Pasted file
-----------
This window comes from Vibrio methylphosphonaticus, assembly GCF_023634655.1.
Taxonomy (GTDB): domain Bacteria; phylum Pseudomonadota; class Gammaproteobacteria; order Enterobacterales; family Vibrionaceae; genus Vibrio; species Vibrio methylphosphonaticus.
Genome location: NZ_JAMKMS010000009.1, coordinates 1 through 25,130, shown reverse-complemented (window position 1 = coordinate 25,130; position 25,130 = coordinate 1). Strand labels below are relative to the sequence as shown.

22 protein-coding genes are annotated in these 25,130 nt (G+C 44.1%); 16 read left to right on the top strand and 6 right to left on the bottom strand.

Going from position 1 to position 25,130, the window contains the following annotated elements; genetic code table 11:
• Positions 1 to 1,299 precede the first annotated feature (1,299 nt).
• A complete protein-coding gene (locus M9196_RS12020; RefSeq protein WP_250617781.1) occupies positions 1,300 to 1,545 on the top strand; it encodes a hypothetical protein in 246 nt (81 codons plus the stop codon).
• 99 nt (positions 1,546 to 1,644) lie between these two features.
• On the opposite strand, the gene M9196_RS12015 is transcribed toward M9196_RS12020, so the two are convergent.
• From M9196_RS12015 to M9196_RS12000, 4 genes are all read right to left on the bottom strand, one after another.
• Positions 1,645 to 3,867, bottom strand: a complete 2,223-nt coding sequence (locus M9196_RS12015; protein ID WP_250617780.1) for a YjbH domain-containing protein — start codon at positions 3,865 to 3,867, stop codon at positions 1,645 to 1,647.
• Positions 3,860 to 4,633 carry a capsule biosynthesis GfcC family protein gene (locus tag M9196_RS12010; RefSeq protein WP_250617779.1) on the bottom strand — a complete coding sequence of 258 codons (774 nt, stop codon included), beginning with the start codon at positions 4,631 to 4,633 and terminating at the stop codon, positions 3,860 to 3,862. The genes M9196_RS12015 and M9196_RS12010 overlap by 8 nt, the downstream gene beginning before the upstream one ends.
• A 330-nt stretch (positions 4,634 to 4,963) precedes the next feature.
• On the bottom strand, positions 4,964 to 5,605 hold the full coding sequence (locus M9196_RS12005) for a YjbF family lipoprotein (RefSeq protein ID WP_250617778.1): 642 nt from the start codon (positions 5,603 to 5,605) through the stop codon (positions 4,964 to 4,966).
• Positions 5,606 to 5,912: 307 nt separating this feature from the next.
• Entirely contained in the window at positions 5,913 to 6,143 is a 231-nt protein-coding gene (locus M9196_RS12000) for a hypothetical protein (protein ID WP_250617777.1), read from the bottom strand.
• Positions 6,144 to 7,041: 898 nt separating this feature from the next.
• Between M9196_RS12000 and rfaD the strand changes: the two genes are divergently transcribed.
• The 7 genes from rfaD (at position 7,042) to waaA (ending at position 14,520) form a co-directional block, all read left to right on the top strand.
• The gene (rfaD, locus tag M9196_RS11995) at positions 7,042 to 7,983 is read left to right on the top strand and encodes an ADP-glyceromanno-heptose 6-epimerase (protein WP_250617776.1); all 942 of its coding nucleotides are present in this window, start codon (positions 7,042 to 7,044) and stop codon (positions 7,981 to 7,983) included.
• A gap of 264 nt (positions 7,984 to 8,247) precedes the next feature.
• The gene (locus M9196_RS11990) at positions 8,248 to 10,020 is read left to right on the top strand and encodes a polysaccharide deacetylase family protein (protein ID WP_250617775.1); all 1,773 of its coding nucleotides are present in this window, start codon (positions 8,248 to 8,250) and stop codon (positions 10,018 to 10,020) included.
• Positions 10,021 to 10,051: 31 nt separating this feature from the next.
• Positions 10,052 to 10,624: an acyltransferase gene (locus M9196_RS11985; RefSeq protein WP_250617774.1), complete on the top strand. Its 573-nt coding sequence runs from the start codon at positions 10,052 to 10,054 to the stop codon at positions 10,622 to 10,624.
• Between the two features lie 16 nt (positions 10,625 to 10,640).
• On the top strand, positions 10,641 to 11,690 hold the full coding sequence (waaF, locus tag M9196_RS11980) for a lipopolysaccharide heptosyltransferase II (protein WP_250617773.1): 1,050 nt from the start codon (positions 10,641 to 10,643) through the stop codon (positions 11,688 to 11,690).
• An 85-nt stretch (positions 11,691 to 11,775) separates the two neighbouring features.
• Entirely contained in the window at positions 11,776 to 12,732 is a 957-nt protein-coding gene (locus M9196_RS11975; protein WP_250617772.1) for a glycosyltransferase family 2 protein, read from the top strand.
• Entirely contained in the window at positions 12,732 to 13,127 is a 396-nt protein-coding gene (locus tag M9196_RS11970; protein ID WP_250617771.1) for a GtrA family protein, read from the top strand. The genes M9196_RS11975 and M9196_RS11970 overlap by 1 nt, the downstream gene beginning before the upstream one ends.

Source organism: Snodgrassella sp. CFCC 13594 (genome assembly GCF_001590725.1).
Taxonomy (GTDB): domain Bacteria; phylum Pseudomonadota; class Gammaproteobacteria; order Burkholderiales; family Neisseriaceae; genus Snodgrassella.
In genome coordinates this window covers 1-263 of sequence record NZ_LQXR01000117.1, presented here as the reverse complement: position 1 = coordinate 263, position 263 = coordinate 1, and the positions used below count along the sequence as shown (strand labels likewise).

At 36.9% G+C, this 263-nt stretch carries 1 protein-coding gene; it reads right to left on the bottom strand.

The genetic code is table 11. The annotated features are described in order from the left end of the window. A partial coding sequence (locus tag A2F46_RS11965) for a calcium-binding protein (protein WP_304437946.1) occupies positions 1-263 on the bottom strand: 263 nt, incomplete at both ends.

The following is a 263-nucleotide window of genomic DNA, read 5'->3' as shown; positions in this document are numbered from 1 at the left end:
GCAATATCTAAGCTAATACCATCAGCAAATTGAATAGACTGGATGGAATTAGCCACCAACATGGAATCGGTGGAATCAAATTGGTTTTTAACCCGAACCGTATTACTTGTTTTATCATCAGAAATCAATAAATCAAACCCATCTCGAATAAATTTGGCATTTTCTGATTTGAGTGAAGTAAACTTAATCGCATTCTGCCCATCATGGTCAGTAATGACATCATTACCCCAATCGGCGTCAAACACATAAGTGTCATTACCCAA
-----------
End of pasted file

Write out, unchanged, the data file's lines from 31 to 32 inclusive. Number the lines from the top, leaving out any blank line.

Taxonomy (GTDB): domain Bacteria; phylum Pseudomonadota; class Gammaproteobacteria; order Burkholderiales; family Neisseriaceae; genus Snodgrassella.
In genome coordinates this window covers 1-263 of sequence record NZ_LQXR01000117.1, presented here as the reverse complement: position 1 = coordinate 263, position 263 = coordinate 1, and the positions used below count along the sequence as shown (strand labels likewise).